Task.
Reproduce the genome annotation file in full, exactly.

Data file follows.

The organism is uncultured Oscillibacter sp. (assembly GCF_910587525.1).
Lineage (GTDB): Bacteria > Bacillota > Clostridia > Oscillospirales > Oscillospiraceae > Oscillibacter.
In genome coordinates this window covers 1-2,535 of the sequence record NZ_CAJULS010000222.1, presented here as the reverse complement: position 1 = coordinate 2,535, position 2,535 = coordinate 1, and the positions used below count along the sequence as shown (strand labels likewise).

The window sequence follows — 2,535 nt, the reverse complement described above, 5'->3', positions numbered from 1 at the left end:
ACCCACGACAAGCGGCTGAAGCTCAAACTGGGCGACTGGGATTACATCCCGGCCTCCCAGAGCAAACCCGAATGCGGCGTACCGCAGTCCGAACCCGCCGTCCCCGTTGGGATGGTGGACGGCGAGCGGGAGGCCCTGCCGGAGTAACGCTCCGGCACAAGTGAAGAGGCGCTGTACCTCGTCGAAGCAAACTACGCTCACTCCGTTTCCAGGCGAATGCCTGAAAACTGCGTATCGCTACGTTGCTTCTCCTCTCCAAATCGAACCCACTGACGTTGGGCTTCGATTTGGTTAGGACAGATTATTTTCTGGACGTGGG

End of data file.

The organism is uncultured Oscillibacter sp. (assembly GCF_910587525.1).
Lineage (GTDB): Bacteria > Bacillota > Clostridia > Oscillospirales > Oscillospiraceae > Oscillibacter.
In genome coordinates this window covers 1-2,535 of the sequence record NZ_CAJULS010000222.1, presented here as the reverse complement: position 1 = coordinate 2,535, position 2,535 = coordinate 1, and the positions used below count along the sequence as shown (strand labels likewise).

The window sequence follows — 2,535 nt, the reverse complement described above, 5'->3', positions numbered from 1 at the left end:
ACCCACGACAAGCGGCTGAAGCTCAAACTGGGCGACTGGGATTACATCCCGGCCTCCCAGAGCAAACCCGAATGCGGCGTACCGCAGTCCGAACCCGCCGTCCCCGTTGGGATGGTGGACGGCGAGCGGGAGGCCCTGCCGGAGTAACGCTCCGGCACAAGTGAAGAGGCGCTGTACCTCGTCGAAGCAAACTACGCTCACTCCGTTTCCAGGCGAATGCCTGAAAACTGCGTATCGCTACGTTGCTTCTCCTCTCCAAATCGAACCCACTGACGTTGGGCTTCGATTTGGTTAGGACAGATTATTTTCTGGACGTGGG